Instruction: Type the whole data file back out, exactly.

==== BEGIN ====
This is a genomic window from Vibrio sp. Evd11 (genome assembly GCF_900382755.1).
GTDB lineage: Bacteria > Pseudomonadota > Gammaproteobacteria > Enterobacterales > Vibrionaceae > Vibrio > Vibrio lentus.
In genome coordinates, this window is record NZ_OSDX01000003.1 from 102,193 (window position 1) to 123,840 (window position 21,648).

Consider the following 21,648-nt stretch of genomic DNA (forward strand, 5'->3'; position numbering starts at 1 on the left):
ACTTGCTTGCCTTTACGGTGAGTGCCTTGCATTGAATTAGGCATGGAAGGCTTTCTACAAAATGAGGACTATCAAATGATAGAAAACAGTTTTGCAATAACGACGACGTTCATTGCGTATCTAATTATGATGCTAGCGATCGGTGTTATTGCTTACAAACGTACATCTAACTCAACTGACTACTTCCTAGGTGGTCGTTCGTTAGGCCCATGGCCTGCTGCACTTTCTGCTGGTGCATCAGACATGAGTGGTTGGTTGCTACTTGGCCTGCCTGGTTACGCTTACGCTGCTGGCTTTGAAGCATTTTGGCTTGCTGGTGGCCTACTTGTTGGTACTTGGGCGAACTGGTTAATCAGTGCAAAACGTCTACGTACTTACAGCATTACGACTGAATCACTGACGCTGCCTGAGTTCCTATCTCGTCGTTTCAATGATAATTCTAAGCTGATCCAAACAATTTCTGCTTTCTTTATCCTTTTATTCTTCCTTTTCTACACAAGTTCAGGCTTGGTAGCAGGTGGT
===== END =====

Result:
This is a genomic window from Vibrio sp. Evd11 (genome assembly GCF_900382755.1).
GTDB lineage: Bacteria > Pseudomonadota > Gammaproteobacteria > Enterobacterales > Vibrionaceae > Vibrio > Vibrio lentus.
In genome coordinates, this window is record NZ_OSDX01000003.1 from 102,193 (window position 1) to 123,840 (window position 21,648).

Consider the following 21,648-nt stretch of genomic DNA (forward strand, 5'->3'; position numbering starts at 1 on the left):
ACTTGCTTGCCTTTACGGTGAGTGCCTTGCATTGAATTAGGCATGGAAGGCTTTCTACAAAATGAGGACTATCAAATGATAGAAAACAGTTTTGCAATAACGACGACGTTCATTGCGTATCTAATTATGATGCTAGCGATCGGTGTTATTGCTTACAAACGTACATCTAACTCAACTGACTACTTCCTAGGTGGTCGTTCGTTAGGCCCATGGCCTGCTGCACTTTCTGCTGGTGCATCAGACATGAGTGGTTGGTTGCTACTTGGCCTGCCTGGTTACGCTTACGCTGCTGGCTTTGAAGCATTTTGGCTTGCTGGTGGCCTACTTGTTGGTACTTGGGCGAACTGGTTAATCAGTGCAAAACGTCTACGTACTTACAGCATTACGACTGAATCACTGACGCTGCCTGAGTTCCTATCTCGTCGTTTCAATGATAATTCTAAGCTGATCCAAACAATTTCTGCTTTCTTTATCCTTTTATTCTTCCTTTTCTACACAAGTTCAGGCTTGGTAGCAGGTGGT